Anyone that has flown knows that the cabin crew will make a big deal about having all passengers turn electronic devices off as soon as the cabin doors are closed. Of course, there are always a couple of people that need a little extra reminding. Then there are of course those passengers that need to make a call that is apparently so important, they’ll ignore all requests to turn their phone off.
A 20 year old man from Colorado fits that profile – and his phone call was so important, that it triggered a fight when he refused to turn his phone off. By the time the fight broke out, the plane had taken off from Charles De Gaulle airport, and four American security agents got involved.
With a disruptive passenger on board, the pilot took no risks, turned the plane around and landed back at the airport where the man was handed over to French police officers.
To make matters worse for this
idiot passenger, United Airlines refused to fly him back home, and canceled his ticket. The flight ended up being delayed by almost two hours, causing a considerable inconvenience to everyone on board.
Rarely does a week go by without a flight being diverted because someone became “unruly”.
These incidents are often pretty innocent, involving a drunk passenger trying to harass fellow passengers. But every now and then the really insane (or drunk) take things to the next level, often with violence or by attempting to damage the plane.
Last night, United Airlines flight 223 from Washington to Las Vegas had to divert to Denver to drop off a passenger who had attempted to open the cabin door mid-flight.
Thankfully this is almost impossible to do because of door seals and the pressure difference, but that doesn’t change the fact that in his mind, he was ready to kill himself and many others on board the plane.
I’ve said it before, and I’ll say it again – insane and drunk passengers are a far greater danger than terrorists. See, you can use technology and profiling to spot a terrorist, but the seriously deranged are almost impossible to detect.
As usual, the culprit in this case was alcohol. He had been drinking before and during the flight, which once again shows how dangerous in-flight booze can be, and how important it is for cabin crew to stop serving intoxicated passengers.
The 129 passengers (minus one) continued on to Las Vegas arriving about two hours late.
As much as we love to whine about the airlines, we do still like to give credit where it is due. Such is the case with United Airlines.
In November, United managed to close the month with its best ever on-time performance since the Department Of Transport started asking airlines to report on their results in 1987.
For the month of November, United Airlines achieved a 91% on-time record. On November 26th they even managed to have 96% of their flights depart on time.
This really is an amazing accomplishment, and one that can all be traced back to United Airlines Employees. In January, United started a cash incentive program rewarding all their employees when the airline ranked first among its network peers. A first place is worth $100, and a second place is worth $65. The program is clearly working, because United Airlines employees have already earned $725 each, for a total payout of $28.5 million.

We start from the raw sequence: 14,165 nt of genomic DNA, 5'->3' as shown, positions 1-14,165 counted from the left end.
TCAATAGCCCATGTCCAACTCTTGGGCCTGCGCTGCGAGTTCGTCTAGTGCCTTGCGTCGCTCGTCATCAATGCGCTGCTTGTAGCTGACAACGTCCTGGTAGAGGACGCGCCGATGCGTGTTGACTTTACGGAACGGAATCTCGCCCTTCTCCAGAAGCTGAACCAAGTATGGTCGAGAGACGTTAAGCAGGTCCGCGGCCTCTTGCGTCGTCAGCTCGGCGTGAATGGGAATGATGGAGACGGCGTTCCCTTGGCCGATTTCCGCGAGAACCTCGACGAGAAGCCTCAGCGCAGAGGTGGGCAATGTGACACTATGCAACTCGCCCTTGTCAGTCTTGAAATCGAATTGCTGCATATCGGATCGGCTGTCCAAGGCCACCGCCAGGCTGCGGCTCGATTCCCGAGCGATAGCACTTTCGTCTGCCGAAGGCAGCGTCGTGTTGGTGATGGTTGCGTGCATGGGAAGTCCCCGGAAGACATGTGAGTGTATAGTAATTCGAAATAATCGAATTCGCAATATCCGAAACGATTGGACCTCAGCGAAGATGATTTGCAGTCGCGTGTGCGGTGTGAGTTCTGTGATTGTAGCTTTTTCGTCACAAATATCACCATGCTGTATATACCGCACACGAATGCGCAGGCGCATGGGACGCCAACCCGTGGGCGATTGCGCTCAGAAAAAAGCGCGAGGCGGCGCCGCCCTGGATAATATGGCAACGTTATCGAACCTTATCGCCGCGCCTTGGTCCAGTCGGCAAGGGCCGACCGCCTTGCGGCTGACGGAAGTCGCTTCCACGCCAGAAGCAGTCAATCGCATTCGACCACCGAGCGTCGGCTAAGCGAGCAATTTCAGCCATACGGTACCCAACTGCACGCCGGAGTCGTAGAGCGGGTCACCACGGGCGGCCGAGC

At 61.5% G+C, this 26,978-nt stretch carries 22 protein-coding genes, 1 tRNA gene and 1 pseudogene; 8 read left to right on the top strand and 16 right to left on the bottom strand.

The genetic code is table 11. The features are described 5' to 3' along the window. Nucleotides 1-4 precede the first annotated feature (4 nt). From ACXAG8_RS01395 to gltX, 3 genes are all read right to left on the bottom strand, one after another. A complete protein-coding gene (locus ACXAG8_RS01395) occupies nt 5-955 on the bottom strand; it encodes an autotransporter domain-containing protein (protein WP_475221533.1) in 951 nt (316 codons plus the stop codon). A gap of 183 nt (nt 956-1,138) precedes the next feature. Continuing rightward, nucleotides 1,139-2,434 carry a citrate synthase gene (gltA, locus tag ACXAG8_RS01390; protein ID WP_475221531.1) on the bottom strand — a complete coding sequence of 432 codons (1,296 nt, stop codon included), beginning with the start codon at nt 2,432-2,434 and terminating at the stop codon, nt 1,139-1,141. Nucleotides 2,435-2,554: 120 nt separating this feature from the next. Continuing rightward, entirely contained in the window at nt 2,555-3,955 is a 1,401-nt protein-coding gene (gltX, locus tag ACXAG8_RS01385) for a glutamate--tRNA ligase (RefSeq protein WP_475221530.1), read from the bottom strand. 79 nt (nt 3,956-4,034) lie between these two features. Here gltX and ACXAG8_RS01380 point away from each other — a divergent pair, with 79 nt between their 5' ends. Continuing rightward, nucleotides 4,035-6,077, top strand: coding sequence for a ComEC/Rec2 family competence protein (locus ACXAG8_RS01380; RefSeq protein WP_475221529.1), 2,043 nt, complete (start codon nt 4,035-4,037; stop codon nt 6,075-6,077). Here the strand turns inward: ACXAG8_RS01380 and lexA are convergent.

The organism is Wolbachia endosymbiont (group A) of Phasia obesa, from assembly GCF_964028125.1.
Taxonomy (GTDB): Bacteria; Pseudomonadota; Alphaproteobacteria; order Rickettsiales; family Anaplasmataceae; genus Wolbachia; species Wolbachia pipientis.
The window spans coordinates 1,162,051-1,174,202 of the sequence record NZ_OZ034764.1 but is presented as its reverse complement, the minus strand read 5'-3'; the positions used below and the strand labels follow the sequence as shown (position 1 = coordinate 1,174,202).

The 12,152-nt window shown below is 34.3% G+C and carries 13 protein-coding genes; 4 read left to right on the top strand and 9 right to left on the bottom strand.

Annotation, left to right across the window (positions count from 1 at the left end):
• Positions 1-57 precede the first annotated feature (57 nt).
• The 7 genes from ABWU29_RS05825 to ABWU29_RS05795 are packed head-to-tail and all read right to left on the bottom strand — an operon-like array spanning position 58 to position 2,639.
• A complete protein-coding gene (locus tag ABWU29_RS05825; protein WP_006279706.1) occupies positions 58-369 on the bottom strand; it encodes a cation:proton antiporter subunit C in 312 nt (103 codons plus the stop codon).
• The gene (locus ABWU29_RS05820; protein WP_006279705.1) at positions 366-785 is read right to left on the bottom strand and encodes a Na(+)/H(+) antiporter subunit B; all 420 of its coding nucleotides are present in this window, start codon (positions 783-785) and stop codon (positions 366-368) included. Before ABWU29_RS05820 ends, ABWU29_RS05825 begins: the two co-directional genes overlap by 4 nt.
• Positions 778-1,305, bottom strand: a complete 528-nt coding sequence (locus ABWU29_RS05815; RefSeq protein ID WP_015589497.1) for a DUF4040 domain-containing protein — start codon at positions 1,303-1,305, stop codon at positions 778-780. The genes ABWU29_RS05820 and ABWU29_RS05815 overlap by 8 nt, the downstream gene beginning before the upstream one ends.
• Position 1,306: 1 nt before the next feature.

The airline is dealing with a bit of an image problem, so good news like this will probably go down quite well at their Chicago headquarters. Plus, as a United Airlines regular myself, I’d like to thank them for doing their best to get us in the air on time.
Twares may not be a word in the dictionary now, but it might be a common word in travel vocabulary soon.
Twares is a noun, and it means you can get special, time-sensitive fare offers from United Airlines if you follow the airlines on Twitter.
A tweet was sent from @UnitedAirlines at around 11:10 a.m. ET on Wednesday to promote a special $63 each-way “Tware” between Washington Reagan National and Chicago O’Hare. The first tware has expired, but United is holding a 10K Twitter follower challenge (it’s at just over 5,000 followers right now). When it reaches that number, another tware might pop up.
It’s time to stop stalling and join Twitter!
You can find Gadling on Twitter, as well as most of the Gadling Team: Mike Barish, Kraig Becker, Catherine Bodry, Alison Brick, Justin Glow, Aaron Hotfelder, Tom Johansmeyer, Jeremy Kressmann, Heather Poole, Jamie Rhein, Annie Scott, Karen Walrond, Kent Wien, and Brenda Yun.
There is not much I like about United Airlines, but their Channel 9 in-flight audio is one perk you won’t find on any other carrier. Channel 9 is the audio channel that lets you listen in on the cockpit communications with Air Traffic Control. I’ve always found it a great way to pass the time, and get a better idea what is going on when the plane is delayed.
A reader on The Consumerist apparently shares my love for Channel 9, but got a rude awakening when he noticed that the Channel 9 audio was relaying the flight attendant phone communications instead of the cockpit.
Unfortunately for the cabin crew, the things they were exchanging over the phone were really not intended for the passengers, especially when one of them told a colleague that they’d soon “start on drinks for the idiots in coach”.
I’ve always known coach class passengers were sometimes referred to as “roach class”, or “self loading freight”, but to actually refer to your paying customers as “idiots” seems rather harsh.
One of the passengers who heard the remarks let a crew member know they were able to hear what they were saying, at which point they stopped using the phones. Of course, no apology was issued, nor did anyone at United Airlines respond to the story.
(Via: The Consumerist)
Stories of booze gone bad in the skies